Basu broke months of silence in a hastily convened Scotland Yard news conference on Wednesday, taking the unusual step of stripping journalists of their electronic devices to keep the news under wraps until arrest warrants for the two men, Alexander Petrov and Ruslan Boshirov, had been issued. Two hours later, Prime Minister Theresa May announced that British intelligence services had identified the men as officers in the GRU, Russia’s military intelligence service.

Russian officials responded witheringly, declaring in a Foreign Ministry statement that “we decisively reject these insinuations”.

“It is impossible to ignore the fact that both British and American colleagues act according to the same scheme: without bothering themselves to produce any evidence, they announce a list of some ‘Russian agents’ in order to justify London and Washington’s witch hunt,” said Maria Zakharova, a Foreign Ministry spokeswoman.

Bayliss said that all along, investigators have been acutely aware that the suspects would be protected in Russia and never tried, though Interpol red notices and domestic and European arrest warrants were issued.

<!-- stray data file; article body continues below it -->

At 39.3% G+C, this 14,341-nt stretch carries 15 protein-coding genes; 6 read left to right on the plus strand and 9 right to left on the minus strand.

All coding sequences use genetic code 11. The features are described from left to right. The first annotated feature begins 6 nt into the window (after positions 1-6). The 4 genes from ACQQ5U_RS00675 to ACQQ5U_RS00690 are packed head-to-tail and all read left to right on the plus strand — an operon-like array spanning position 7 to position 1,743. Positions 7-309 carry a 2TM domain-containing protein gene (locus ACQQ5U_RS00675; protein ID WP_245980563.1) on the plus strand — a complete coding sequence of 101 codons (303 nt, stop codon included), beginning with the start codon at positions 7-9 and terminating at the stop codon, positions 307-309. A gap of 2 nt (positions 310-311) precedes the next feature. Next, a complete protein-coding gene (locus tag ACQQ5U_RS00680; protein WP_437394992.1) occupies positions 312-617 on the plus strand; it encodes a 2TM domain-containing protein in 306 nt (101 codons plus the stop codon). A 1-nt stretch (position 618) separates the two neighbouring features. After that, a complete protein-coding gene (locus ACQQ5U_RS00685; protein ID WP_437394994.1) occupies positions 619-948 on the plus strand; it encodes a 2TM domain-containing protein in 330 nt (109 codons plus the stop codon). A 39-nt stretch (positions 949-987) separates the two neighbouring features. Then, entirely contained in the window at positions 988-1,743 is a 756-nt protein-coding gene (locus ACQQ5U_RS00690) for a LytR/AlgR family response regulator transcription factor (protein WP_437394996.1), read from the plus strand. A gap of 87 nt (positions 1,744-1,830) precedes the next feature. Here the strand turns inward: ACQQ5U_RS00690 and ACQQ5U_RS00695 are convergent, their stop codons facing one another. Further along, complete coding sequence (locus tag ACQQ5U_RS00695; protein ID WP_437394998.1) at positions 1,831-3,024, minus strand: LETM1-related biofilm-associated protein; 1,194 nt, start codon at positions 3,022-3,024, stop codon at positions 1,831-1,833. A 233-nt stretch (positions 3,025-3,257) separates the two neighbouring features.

Ruslan Boshirov and Alexander Petrov at Salisbury train station.

Ruslan Boshirov and Alexander Petrov at Salisbury train station.

Photo: AP

“There are a lot of people who would sort of give up on it, because what’s the point?,” he said. “They’re in Russia, we’re not going to get them back. But the thing is, once you’ve got it to that point, that means those people can’t leave Russia.”

Beyond that, Bayliss said, “there is a satisfaction of getting to the truth, to be able to prove to the Western world that the Russians did this.”

The day of the attack, Skripal and his daughter, Yulia, were found barely conscious on a bench beside the Avon River. (They both recovered, but months later, two Britons, Dawn Sturgess and Charlie Rowley, fell ill after being exposed to the poison. Sturgess died.)

In the days that followed the Skripal attack, investigators began by collecting 11,000 hours of video from ports, train stations, shop windows, car dashboards and the roadways around Sergei Skripal’s house.

Before searching for a needle, investigators said wryly, they first had to build their own haystack.

Personnel in hazmat suits walk away after securing the covering on a bench in the Maltings shopping centre where former Russian double agent Sergei Skripal and his daughter Yulia were found critically ill.

Personnel in hazmat suits walk away after securing the covering on a bench in the Maltings shopping centre where former Russian double agent Sergei Skripal and his daughter Yulia were found critically ill.

Photo: AP

The investigation drew on some of Scotland Yard’s most storied assets, like its Super-Recogniser Unit. Its officers are selected for their superior ability to remember faces — the opposite of prosopagnosia, also known as “face-blindness”.